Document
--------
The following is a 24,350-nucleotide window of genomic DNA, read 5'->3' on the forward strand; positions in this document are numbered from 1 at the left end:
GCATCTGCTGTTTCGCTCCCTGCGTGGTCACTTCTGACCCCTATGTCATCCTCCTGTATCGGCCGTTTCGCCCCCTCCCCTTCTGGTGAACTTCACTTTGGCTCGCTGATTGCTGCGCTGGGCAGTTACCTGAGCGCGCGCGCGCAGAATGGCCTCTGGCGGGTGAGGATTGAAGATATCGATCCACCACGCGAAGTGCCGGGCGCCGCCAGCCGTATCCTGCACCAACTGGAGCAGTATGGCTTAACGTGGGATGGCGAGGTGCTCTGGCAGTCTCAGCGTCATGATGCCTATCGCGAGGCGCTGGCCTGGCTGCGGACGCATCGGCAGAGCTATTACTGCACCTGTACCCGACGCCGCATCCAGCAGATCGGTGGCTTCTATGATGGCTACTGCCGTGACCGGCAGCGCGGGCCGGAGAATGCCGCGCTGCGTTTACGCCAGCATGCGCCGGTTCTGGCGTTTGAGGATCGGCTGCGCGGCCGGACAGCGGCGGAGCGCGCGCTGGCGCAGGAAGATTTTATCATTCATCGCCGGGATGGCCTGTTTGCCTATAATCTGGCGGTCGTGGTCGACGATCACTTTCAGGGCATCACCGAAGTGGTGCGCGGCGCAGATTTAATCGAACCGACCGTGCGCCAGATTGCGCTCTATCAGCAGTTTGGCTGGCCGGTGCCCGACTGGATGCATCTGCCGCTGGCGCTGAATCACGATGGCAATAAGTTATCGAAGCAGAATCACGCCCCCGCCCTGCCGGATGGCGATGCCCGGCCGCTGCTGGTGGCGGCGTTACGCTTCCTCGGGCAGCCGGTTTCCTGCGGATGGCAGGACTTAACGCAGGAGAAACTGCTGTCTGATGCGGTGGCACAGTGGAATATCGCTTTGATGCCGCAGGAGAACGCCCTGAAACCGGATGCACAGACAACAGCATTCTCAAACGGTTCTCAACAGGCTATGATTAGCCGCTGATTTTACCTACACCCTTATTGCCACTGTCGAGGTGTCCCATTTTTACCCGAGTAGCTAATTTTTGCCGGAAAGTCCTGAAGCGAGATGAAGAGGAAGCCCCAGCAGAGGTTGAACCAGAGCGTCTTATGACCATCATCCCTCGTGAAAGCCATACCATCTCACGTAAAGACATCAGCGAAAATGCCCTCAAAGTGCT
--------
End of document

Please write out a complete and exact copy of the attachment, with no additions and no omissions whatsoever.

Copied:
The following is a 24,350-nucleotide window of genomic DNA, read 5'->3' on the forward strand; positions in this document are numbered from 1 at the left end:
GCATCTGCTGTTTCGCTCCCTGCGTGGTCACTTCTGACCCCTATGTCATCCTCCTGTATCGGCCGTTTCGCCCCCTCCCCTTCTGGTGAACTTCACTTTGGCTCGCTGATTGCTGCGCTGGGCAGTTACCTGAGCGCGCGCGCGCAGAATGGCCTCTGGCGGGTGAGGATTGAAGATATCGATCCACCACGCGAAGTGCCGGGCGCCGCCAGCCGTATCCTGCACCAACTGGAGCAGTATGGCTTAACGTGGGATGGCGAGGTGCTCTGGCAGTCTCAGCGTCATGATGCCTATCGCGAGGCGCTGGCCTGGCTGCGGACGCATCGGCAGAGCTATTACTGCACCTGTACCCGACGCCGCATCCAGCAGATCGGTGGCTTCTATGATGGCTACTGCCGTGACCGGCAGCGCGGGCCGGAGAATGCCGCGCTGCGTTTACGCCAGCATGCGCCGGTTCTGGCGTTTGAGGATCGGCTGCGCGGCCGGACAGCGGCGGAGCGCGCGCTGGCGCAGGAAGATTTTATCATTCATCGCCGGGATGGCCTGTTTGCCTATAATCTGGCGGTCGTGGTCGACGATCACTTTCAGGGCATCACCGAAGTGGTGCGCGGCGCAGATTTAATCGAACCGACCGTGCGCCAGATTGCGCTCTATCAGCAGTTTGGCTGGCCGGTGCCCGACTGGATGCATCTGCCGCTGGCGCTGAATCACGATGGCAATAAGTTATCGAAGCAGAATCACGCCCCCGCCCTGCCGGATGGCGATGCCCGGCCGCTGCTGGTGGCGGCGTTACGCTTCCTCGGGCAGCCGGTTTCCTGCGGATGGCAGGACTTAACGCAGGAGAAACTGCTGTCTGATGCGGTGGCACAGTGGAATATCGCTTTGATGCCGCAGGAGAACGCCCTGAAACCGGATGCACAGACAACAGCATTCTCAAACGGTTCTCAACAGGCTATGATTAGCCGCTGATTTTACCTACACCCTTATTGCCACTGTCGAGGTGTCCCATTTTTACCCGAGTAGCTAATTTTTGCCGGAAAGTCCTGAAGCGAGATGAAGAGGAAGCCCCAGCAGAGGTTGAACCAGAGCGTCTTATGACCATCATCCCTCGTGAAAGCCATACCATCTCACGTAAAGACATCAGCGAAAATGCCCTCAAAGTGCT